SCHWARTZ: Too much stuff

Dissentary

There is too much happening at Yale. And because there is so much happening, we are divided into little fiefdoms and small conversations. Few events have the power to spark campus-wide discussions, and few of these discussions have the staying power to have a meaningful impact on student opinion. The very wealth of opportunities has made us poorer.

Yesterday morning, I checked my calendar and realized that in addition to my classes and organizational meetings, I had scribbled down notes to attend six different events within the space of four hours. On my schedule was information for: two separate Masters’ Teas (both scheduled for 4 p.m.), activist Michelle Alexander’s talk at the Divinity School (5:30 p.m.), John Negroponte’s discussion of current foreign policy priorities (6 p.m.), Peter Salovey’s “Open Forum” (7 p.m.) and Sufi Shaykh Hisham Kabbani’s conversation with Rabbi James Ponet on “divine intoxication” (7 p.m.). Overwhelmed, the only thing I ended up going to was my regularly scheduled weekly Talmud study-session.

Of course, these events were just the tip of a very large iceberg. But the scary thing about life at Yale is that this sort of surplus is common. In fact, evenings like last night are all too typical. On a daily basis, we are bombarded with a parade of prominent dignitaries and intellectual movers and shakers. There are always far more events occurring and speakers visiting than any of us have the time or energy to attend. So we miss out.

The problem with the event saturation at Yale is not merely the disappointment at all the missed opportunities — that is simply part of life. The real problem is that the constant stream of speakers on campus crushes any kind of cohesive, campus-wide engagement with our guests and their ideas.

Imagine the power of the conversation around race and mass incarceration that might have been sparked if Michelle Alexander’s lecture was the only guest appearance of the week. Imagine the kind of debate over American foreign policy that Negroponte could have sparked if more than a handful had attended his talk in LC 211. But neither of these talks will have anywhere near that kind of impact. After all, barely anyone heard them speak, and those who did will be running off to hear some other important guest tomorrow evening.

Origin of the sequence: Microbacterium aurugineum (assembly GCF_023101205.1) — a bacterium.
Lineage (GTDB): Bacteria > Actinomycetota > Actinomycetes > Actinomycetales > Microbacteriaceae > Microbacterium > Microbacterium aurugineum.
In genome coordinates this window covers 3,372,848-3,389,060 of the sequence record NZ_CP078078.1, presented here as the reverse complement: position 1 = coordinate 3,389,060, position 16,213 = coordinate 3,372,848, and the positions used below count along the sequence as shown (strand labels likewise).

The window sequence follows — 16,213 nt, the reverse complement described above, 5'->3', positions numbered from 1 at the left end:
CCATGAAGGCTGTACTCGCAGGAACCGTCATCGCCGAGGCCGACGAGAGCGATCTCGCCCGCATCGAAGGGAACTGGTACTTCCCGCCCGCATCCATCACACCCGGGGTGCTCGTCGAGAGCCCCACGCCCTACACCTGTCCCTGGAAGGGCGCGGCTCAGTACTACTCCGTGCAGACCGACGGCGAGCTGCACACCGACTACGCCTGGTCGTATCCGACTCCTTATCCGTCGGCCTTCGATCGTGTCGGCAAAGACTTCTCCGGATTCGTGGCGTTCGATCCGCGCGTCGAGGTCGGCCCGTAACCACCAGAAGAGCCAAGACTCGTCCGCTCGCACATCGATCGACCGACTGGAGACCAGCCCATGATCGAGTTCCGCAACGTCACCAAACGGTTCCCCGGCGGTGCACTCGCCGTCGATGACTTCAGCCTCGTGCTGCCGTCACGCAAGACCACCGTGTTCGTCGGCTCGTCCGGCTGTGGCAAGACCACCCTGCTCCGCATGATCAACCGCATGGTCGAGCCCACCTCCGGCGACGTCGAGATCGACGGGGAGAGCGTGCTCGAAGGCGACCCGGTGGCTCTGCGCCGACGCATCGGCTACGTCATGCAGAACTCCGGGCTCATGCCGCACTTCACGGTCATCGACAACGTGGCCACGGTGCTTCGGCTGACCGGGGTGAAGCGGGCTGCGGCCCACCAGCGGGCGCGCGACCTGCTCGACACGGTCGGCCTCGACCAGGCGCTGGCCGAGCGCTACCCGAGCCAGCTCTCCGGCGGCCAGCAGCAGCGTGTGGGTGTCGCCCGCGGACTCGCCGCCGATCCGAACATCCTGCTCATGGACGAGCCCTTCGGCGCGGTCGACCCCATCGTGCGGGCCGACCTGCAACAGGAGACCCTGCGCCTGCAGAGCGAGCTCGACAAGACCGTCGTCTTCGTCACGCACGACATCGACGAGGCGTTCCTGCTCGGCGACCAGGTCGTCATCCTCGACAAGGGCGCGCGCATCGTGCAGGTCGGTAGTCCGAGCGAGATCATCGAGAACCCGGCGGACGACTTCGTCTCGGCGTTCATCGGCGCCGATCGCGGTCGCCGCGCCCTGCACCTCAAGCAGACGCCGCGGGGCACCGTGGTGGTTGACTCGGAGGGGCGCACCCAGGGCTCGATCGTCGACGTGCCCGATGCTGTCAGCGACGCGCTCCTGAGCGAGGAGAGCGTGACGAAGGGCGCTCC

Decades ago, when transportation was more difficult and guest appearances less frequent, individual speakers sparked serious and sustained discussion across campus. With far fewer guests and a more unified extracurricular culture, Ronald Reagan’s invitation to Yale in the midst of the Vietnam War triggered weeks of protest and discussion. William F. Buckley and William Sloane Coffin could go at one another, exploring the deepest questions of political philosophy before a political union that boasted membership of nearly a quarter of the Yale College undergraduates.

Today, there is no possibility for events to inspire collective soul-searching and University-wide introspection. Student intellectual life is balkanized into hundreds of discrete student organizations, each devoted to its own narrow areas of interest. Assaulted with options, we self-segregate into smaller communities, each engaged in a rat race to bring in its own blockbuster speakers. In the process, audiences become smaller and conversations shallower. Campus-wide debate has all but become a thing of the past.

There is likely no way to reverse the trend. The proliferation of student groups and the ease of modern travel assure the continued frenzy of special events, guests and opportunities. But we are deluding ourselves if we fail to realize that the abundance of opportunities has led to a drastic reduction in any individual event’s impact or reach. Even worse, it has led the dissolution of the University as a cohesive intellectual community.

One day, perhaps, we will realize that more is not always better, and that increased choice does not always lead to better results. But in the absence of systemic change, perhaps we might all breathe a little easier every time we miss 11 of 12 simultaneous happenings. Don’t lust for Hermione’s time-turner, dream of the day when it will be unnecessary.

Yishai Schwartz is a senior in Branford College. Contact him at yishai.schwartz@yale.edu .

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